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What is DNS?

I'm sure you have noticed that when you go online you can type in a website address such as www.onlinecomputertips.com and your web browser will take you to that website. You may have noticed that it's also possible to get to a website by typing in an IP address such as 173.201.231.17. DNS is what makes this possible by resolving the name of the website to the IP address so you don't have to know the IP address of the website and can use a more easy to remember name instead.

DNS (Domain Name System) is used on the Internet as well on many private networks. Networks using Microsoft Active Directory directory service use DNS to resolve computer names and to locate computers within their local networks and the Internet. Networks based on Windows Server operating systems use DNS as a primary means of locating resources in Active Directory.

The domain namespace is the naming scheme that provides the hierarchical structure for the DNS database. Each node, referred to as a domain, represents a partition of the DNS database. The DNS database is indexed by name, so each domain must have a name. As you add domains to the hierarchy, the name of the parent domain is added to its child domain (subdomain). A domain’s name identifies its position in the hierarchy.

At the top of the DNS hierarchy, there is a single domain called the root domain, which is represented by a single period (.).

Top level domains are grouped by organization type or geographic location. Top level domains are controlled by the Internet Architecture Board (IAB), an Internet authority controlling the assignment of domain names, among other things. Examples are .com, .gov and .net

Anyone can register a second level domain name. Second level domain names are registered to individuals and organizations by a number of different domain registry companies. A second level name has two name parts: a top level name and a unique second level name such as microsoft.com.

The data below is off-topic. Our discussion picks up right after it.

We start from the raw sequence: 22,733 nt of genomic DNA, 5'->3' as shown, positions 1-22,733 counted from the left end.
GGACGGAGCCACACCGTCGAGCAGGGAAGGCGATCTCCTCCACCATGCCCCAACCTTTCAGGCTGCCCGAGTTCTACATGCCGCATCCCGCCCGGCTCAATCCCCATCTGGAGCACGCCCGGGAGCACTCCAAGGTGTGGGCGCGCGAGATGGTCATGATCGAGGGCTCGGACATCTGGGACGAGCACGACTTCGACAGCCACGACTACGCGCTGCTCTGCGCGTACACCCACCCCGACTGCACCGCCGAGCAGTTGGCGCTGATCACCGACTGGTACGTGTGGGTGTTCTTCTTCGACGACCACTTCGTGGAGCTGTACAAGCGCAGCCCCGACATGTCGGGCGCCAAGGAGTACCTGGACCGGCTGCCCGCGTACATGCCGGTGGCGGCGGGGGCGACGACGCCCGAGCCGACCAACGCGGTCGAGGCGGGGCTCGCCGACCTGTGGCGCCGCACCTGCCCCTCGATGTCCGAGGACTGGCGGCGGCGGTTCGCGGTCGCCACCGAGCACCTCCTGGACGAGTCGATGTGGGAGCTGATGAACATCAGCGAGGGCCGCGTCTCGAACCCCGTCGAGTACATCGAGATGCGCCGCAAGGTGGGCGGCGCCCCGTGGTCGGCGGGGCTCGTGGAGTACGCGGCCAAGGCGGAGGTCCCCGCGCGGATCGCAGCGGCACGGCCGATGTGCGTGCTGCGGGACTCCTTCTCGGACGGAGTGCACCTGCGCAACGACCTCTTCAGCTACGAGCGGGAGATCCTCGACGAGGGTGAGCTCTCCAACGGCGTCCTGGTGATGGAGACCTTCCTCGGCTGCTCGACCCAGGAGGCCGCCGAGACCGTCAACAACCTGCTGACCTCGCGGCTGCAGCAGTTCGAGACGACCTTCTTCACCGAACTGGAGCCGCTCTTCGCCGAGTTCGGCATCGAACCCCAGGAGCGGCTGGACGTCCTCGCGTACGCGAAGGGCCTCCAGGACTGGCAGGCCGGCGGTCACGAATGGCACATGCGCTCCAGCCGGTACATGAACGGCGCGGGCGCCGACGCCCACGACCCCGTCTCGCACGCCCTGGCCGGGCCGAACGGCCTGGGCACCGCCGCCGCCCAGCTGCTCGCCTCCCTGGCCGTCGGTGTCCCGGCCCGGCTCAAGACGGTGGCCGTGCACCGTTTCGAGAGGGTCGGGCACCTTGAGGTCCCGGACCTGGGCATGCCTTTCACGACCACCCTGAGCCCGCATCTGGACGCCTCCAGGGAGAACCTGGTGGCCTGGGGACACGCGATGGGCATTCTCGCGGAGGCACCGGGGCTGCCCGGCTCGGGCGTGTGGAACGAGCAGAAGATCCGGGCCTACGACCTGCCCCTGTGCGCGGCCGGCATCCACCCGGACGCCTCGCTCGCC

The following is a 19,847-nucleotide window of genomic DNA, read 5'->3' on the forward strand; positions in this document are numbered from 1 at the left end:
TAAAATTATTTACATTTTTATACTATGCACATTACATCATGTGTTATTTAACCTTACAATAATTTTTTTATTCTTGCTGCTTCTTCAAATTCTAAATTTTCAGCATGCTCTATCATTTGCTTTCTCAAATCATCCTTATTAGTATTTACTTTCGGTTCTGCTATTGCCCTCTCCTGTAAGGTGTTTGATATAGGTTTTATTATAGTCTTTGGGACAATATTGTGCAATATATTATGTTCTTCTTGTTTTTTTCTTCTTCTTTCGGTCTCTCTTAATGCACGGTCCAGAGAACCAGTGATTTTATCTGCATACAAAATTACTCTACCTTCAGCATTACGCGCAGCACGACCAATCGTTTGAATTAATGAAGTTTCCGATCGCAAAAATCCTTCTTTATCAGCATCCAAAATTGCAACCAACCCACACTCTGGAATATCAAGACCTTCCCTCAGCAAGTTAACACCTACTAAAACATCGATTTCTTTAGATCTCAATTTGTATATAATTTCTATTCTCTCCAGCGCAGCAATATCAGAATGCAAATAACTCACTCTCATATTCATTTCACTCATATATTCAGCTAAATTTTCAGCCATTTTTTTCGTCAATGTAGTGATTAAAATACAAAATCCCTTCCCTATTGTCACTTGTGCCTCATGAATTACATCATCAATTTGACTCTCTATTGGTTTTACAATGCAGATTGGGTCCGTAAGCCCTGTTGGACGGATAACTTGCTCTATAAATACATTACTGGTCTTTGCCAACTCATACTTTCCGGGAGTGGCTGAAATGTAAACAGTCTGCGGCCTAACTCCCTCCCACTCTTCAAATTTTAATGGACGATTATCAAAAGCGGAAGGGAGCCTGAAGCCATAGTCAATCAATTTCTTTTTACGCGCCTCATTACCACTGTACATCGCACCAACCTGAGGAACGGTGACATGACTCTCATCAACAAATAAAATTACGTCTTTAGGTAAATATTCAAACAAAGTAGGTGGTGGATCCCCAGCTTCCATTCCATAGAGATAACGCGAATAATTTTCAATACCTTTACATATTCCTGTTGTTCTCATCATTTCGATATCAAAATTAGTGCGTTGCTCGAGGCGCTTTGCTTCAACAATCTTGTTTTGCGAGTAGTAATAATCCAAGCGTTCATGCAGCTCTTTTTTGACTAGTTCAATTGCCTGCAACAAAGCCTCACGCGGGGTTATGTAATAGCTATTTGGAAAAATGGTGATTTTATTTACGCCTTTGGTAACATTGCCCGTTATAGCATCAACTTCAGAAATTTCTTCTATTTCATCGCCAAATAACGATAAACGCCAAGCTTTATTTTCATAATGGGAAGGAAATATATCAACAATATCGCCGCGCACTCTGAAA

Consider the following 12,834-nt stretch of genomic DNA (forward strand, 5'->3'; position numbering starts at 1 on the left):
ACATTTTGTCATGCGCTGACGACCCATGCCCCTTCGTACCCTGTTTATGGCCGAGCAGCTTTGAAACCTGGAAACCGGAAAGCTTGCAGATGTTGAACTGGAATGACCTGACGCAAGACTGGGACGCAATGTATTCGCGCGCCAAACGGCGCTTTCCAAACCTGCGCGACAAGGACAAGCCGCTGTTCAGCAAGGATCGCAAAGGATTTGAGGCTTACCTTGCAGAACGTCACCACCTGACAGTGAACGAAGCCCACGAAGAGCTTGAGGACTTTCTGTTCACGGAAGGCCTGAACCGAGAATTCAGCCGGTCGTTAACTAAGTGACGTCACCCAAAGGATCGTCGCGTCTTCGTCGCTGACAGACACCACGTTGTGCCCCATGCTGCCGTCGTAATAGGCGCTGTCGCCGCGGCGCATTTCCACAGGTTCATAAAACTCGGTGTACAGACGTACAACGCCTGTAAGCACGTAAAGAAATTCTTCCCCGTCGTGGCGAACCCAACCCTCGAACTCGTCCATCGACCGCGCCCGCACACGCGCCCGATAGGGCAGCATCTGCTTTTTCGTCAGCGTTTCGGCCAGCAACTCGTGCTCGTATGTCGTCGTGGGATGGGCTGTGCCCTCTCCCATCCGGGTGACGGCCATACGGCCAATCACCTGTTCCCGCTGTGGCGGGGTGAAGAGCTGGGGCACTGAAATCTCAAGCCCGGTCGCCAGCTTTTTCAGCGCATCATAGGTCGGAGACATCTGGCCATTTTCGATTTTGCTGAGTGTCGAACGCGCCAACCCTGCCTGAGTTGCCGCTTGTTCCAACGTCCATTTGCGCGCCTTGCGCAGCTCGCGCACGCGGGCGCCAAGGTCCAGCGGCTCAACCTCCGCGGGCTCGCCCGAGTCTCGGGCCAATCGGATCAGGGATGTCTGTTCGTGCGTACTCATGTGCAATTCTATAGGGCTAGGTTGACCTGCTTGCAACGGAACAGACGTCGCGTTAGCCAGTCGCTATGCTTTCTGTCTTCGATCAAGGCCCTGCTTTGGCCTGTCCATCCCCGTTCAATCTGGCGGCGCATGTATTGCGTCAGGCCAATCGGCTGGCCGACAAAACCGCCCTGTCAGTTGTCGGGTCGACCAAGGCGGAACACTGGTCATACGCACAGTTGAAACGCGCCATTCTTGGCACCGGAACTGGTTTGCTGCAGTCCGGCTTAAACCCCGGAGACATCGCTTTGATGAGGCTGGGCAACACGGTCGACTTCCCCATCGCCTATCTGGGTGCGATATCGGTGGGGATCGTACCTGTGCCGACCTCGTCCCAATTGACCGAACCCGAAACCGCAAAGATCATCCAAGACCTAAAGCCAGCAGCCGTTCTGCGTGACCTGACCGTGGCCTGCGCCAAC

A DNS name server stores the zone database file. Name servers can store data for one zone or multiple zones. A name server is said to have authority for the domain name space that the zone encompasses. One name server contains the master zone database file, referred to as the primary zone database file, for the specified zone. As a result, there must be at least one name server for a zone. Changes to a zone, such as adding domains or hosts, are performed on the server that contains the primary zone database file.

Name resolution is the process of resolving names to IP addresses. It is similar to looking up a name in a telephone book, in which the name is associated with a telephone number. For example, when you connect to the Microsoft Web site, you use the name www.microsoft.com. DNS resolves www.microsoft.com to its associated IP address. The mapping of names to IP addresses is stored in the DNS distributed database. DNS name servers resolve forward and reverse lookup queries. A forward lookup query resolves a name to an IP address, and a reverse lookup query resolves an IP address to a name. A name server can resolve a query only for a zone for which it has authority. If a name server cannot resolve the query, it passes the query to other name servers that can resolve it. The name server caches the query results to reduce the DNS traffic on the network.

  1. The client passes a forward lookup query for www.microsoft.com to its local name server.

  2. The local name server checks its zone database file to determine whether it contains the name-to-IP address mapping for the client query. The local name server does not have authority for the microsoft.com domain, so it passes the query to one of the DNS root servers, requesting resolution of the host name. The root name server sends back a referral to the com name server.

  3. The local name server sends a request to a com name server, which responds with a referral to the Microsoft name server.

  4. The local name server sends a request to the Microsoft name server. Because the
    Microsoft name server has authority for that portion of the domain namespace, when it receives the request, it returns the IP address for www.microsoft.com to the local name server.

  5. The local name server sends the IP address for www.microsoft.com to the client.

  6. The name resolution is complete, and the client can access www.microsoft.com.

 

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